As the Summer Holidays dawned, I reflected on an extraordinary year, where learning had been disrupted, and decided that Laxey School and Dhoon School would make a daily opportunity available of live online video lessons to all pupils throughout the summer holidays.
In doing so I still recognised that it was a holiday period for children and staff, so the offer was entirely optional to families and pupils. Children were able to attend the online lessons every day, every now and again, or not at all. I made the offer in recognition of the fact that the previous school year had been heavily disrupted and some parents and children may wish to have used part of the six-week summer holiday break to do some extra learning. I personally delivered the lessons.
The lessons were broad brush and were not tailored to individual children nor were they billed as catch-up lessons. They were offered as an additional set of optional lessons for all children to access. At 9am each day I led a live online session for around 30 minutes. The first fifteen minutes were targeted at children in Reception and KS1, the second fifteen minutes was geared towards children in KS2. Each session involved some direct input from myself followed by suggested follow-up activities for children to complete. Each week had a different subject and concept focus.
In addition, the schools offered daily email support to all children and families throughout the summer. This option included opportunity to feedback on specific examples of work, suggest next steps in learning and to keep in touch with families over the long summer holiday. This service was available between 09.30am and 10.00am each morning.
Here is an example of the live online lessons that were offered each day:
Demand for live online remote learning over the summer holidays was not high: in a way, it proved that some of the clamour which called for an extension to the school term over the summer holidays, was, in fact, from a vocal minority of “keyboard warriors” rather than from pupils and parents themselves, who, when given the opportunity, actually decided to use the summer period for rest and a break from learning.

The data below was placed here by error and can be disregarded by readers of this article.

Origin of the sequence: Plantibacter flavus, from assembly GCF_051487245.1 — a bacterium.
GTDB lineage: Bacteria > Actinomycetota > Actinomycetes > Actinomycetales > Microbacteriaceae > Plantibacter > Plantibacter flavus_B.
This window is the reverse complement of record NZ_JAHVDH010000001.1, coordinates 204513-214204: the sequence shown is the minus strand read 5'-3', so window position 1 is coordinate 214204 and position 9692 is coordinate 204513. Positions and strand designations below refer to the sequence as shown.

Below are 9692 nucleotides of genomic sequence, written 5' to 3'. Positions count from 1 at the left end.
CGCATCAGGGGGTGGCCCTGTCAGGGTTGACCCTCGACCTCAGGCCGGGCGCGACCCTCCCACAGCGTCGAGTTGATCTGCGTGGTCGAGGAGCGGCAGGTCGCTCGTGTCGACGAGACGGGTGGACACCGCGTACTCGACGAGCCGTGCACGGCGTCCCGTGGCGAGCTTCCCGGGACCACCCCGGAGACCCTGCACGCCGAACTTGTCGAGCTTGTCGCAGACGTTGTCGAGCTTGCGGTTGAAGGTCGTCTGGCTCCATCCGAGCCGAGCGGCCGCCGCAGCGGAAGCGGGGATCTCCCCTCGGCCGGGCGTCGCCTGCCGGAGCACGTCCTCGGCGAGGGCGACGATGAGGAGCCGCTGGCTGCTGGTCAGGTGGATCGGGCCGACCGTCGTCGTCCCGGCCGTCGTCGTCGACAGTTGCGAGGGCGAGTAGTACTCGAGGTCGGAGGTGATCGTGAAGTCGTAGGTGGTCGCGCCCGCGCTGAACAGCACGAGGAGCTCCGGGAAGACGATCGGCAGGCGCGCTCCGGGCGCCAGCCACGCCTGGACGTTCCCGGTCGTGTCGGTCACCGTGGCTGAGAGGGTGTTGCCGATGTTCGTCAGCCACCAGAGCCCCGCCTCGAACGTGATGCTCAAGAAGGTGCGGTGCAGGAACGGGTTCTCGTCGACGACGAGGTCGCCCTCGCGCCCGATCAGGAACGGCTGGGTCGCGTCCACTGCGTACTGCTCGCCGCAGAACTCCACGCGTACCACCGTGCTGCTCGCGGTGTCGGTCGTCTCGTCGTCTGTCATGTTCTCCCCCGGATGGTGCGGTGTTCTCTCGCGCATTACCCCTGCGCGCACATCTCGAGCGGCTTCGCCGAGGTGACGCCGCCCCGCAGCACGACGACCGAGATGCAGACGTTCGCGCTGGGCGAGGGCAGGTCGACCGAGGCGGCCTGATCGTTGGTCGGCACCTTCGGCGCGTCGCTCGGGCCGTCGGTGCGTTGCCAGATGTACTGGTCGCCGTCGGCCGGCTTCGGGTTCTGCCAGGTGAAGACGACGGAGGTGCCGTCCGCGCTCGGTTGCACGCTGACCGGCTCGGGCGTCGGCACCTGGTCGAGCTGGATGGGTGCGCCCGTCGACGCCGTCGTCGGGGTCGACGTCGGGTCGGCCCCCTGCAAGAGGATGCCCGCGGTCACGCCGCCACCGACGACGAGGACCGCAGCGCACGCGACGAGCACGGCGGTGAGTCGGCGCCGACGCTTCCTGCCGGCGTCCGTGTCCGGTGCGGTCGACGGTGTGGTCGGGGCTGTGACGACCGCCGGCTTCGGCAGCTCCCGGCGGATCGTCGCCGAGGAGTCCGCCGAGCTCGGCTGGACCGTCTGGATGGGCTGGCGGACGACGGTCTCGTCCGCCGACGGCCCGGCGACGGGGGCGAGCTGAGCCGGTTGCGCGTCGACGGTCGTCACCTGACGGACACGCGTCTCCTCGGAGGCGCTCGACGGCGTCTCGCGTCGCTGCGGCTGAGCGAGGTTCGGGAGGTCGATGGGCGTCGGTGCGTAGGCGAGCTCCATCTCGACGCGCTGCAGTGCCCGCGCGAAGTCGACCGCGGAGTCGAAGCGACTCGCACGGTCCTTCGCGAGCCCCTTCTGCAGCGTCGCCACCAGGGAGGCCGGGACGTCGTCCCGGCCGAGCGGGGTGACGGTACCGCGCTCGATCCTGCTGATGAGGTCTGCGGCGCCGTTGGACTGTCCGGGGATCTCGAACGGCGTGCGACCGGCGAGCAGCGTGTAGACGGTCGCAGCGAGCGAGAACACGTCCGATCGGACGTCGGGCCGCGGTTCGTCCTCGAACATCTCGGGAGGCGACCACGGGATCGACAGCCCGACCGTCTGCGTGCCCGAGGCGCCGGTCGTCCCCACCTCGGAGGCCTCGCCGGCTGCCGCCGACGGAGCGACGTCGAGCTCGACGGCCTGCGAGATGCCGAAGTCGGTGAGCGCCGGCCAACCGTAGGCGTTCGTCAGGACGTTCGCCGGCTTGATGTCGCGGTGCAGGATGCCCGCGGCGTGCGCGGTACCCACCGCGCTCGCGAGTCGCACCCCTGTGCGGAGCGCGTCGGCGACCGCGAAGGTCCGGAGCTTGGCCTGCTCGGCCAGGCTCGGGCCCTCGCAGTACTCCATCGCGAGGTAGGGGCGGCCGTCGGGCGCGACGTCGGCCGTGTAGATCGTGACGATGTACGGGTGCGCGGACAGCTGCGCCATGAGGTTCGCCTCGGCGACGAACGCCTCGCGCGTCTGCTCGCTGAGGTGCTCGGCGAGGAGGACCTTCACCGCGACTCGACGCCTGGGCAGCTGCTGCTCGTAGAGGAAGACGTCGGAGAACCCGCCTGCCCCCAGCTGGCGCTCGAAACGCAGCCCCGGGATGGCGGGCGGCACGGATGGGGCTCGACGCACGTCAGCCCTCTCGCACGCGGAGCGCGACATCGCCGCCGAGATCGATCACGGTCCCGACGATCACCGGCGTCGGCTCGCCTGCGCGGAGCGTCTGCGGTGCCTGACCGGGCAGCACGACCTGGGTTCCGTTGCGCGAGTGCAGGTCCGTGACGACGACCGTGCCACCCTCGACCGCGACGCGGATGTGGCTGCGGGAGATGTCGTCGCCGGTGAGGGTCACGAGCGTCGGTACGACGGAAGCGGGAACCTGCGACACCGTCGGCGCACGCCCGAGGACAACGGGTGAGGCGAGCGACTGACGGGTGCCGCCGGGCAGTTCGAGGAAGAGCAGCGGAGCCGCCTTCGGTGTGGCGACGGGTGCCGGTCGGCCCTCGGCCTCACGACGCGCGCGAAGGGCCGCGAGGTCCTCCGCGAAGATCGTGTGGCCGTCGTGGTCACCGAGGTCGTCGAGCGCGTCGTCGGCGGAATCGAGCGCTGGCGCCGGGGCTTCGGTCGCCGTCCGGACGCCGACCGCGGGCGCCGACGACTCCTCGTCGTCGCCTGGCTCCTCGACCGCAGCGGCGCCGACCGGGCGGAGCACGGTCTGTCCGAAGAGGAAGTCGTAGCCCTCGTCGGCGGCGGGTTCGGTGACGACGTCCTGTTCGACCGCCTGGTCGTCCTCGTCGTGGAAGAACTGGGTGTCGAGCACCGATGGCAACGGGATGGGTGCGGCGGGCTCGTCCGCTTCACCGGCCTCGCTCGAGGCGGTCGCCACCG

I was personally very pleased to see that this was the case. For the small number of children and families that did make use of the summer lessons, I saw it as an ideal opportunity to practise using the technology and to become uber familiar and more “expert” in using the Zoom platform to deliver online learning. I felt that this was particularly useful in case schools were asked to close or partially close again in the wake of a second or third wave of COVID19. Should there need to be a shift towards online remote learning going forward, schools would not be given the same latitude in terms of saying “it is an unprecedented time and we’re learning how to respond.” Instead, schools would be expected – and rightly so – to roll out an extensive live/real-time lesson offer, remotely, and from day one. I saw the summer period as the perfect moment to trial such a response; a chance to iron out the final flaws and an opportunity to refine lesson structure and online teaching methodology. The first INSET day in September 2020 was devoted to reflecting on the experience with my staff team, training them up in delivering online lessons themselves, reviewing recordings of my lessons and critiquing them so that we could draw on the best bits and improve those aspects which didn’t work so well. Then, should we ever need to in the future, the staff at my school would be ideally placed to roll out a full remote offer of live online lessons. It was a win:win scenario, and even though by the end of the fifth week of the summer I had started to wind down the online lessons due to falling demand and the rapidly approaching new term, the benefits of doing it had definitely outweighed the negatives.
Max Kelly leading staff training in planning and delivering live lessons remotely via Zoom